Cape Coast High Court cancels 2020 Assin North parliamentary election results
A Cape Coast High Court has cancelled the parliamentary elections in the Assin North constituency in the 2020 parliamentary elections.
The court presided over by Justice Kwasi Boakye, ordered for fresh elections to be conducted in the constituency.
The case of the petitioner is that the MP at the time of filing to contest the 2020 parliamentary elections, had not renounced his Canadian citizenship and thus held dual nationality.
He further avers that at the close of nominations on the 9th of October, the Assin MP had not still renounced his Canadian nationality. He says the Assin North MP who still holds himself as the MP is a complete violation of Article 94 (2a) and the court should declare his election null and void.
Handing his judgement on Wednesday, the judge said the MP, Joe Gyaakye Quayson violated constitutional provisions and other statutory provisions that guide Ghana’s elections.
According to the judge, on the capacity of the petitioner to maintain an action against the Assin North MP, the MP’s challenge of his capacity was overruled. He said the petitioner had the capacity and the petition was competent.
The Court explained that its jurisdiction could be invoked in an election petition when the EC conducts a parliamentary election and declares the results of the contest. Thus, he argued the Court’s jurisdiction was properly invoked.
The Independence of the EC in the conduct of elections is not in doubt and the court won’t interfere in the operations of the EC unless an illegality and an unconstitutionality are being perpetrated by the EC.
He ruled that nothing precludes a petitioner from invoking the High Court’s original jurisdiction and, therefore, dismissed this challenge by Joe Gyaakye Quayson.
The judge said the facts of the matter were not in doubt. That is on December 17, 2019, the Assin North MP applied to renounce his Canadian citizenship.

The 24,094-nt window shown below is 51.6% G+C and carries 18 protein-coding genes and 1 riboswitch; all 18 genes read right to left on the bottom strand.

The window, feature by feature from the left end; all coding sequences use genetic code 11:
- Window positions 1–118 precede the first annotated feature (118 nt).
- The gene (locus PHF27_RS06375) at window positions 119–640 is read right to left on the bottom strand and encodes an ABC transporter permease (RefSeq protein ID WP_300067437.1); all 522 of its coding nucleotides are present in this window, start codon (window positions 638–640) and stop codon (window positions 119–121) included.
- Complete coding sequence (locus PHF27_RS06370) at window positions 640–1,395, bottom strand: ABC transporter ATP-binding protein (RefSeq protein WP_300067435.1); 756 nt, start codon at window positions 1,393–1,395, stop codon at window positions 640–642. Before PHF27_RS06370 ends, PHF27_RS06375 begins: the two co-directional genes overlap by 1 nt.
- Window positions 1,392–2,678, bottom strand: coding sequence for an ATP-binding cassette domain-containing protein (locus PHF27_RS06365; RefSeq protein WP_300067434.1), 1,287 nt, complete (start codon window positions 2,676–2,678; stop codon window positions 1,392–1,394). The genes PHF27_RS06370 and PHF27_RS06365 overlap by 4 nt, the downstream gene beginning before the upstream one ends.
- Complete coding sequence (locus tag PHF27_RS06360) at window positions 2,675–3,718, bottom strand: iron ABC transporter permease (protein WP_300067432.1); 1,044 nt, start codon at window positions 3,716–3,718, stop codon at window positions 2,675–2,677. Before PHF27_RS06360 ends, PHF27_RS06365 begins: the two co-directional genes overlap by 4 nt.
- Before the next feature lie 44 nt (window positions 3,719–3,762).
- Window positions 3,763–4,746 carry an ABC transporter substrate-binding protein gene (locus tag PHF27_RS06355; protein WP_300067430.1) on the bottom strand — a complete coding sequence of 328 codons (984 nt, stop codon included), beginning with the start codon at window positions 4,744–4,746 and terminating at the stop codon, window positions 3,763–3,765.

Between October 5th and 9th filed to contest the Parliamentary elections. That he got his renunciation certificate on November 26, 2020.
The argument of the Assin North MP was that the delay in getting his certificate was purely administrative and arose out of the two-month lockdown as a result of the pandemic.
To this, the court said, based on the certificate the MP submitted in his affidavit in response to the petition, he only ceased to be a Canadian citizen on November 26, 2020, and not any period before or at the time of filing to contest the elections.
The court indicated that the evidence on the face of the certificate destroys the case of the Assin North MP.
“It would be a bad precedent and a cancerous tumour in Ghana’s legal jurisprudence. Thus, he ceased to be a Canadian citizen after November 26, 2020,” the judge said.
On the issue of whether or not the election of the Assin North MP is null and void, the judge said the MP violated the constitutional provisions and other statutory provisions that guide Ghana’s elections.
The Supreme Court on Tuesday asked for the withdrawal of an application seeking its supervisory jurisdiction in a case where the Cape Coast High Court is set to decide a petition challenging the eligibility of the Assin North MP.
The apex court argued that due process was not followed. The application was subsequently withdrawn by lawyers for the MP, paving the way for the Cape Coast High Court to rule on the matter Wednesday.
This comes after Lawyers for the Member of Parliament for Assin North, Joe Gyaakye Quayson withdrawn an application seeking to invoke the supervisory jurisdiction of the Supreme Court to interpret certain constitutional provisions.
The MP’s lawyer, Justin Pwavra Teriwajah had tried without success, to get the Cape Coast High Court hearing the election petition involving his client, to refer Article 94, Clause (2a) of the 1992 Constitution to the Supreme Court for interpretation.
A five-member Supreme Court presided over by Justice Yaw Apau, struck the application out after the MP’s lawyer had withdrawn it.
The judges explained to the lawyer that he should have formally applied to the High Court to refer the said constitutional provision to the Supreme Court for interpretation, and if he refused, there would have been grounds to refer the same to the Supreme Court.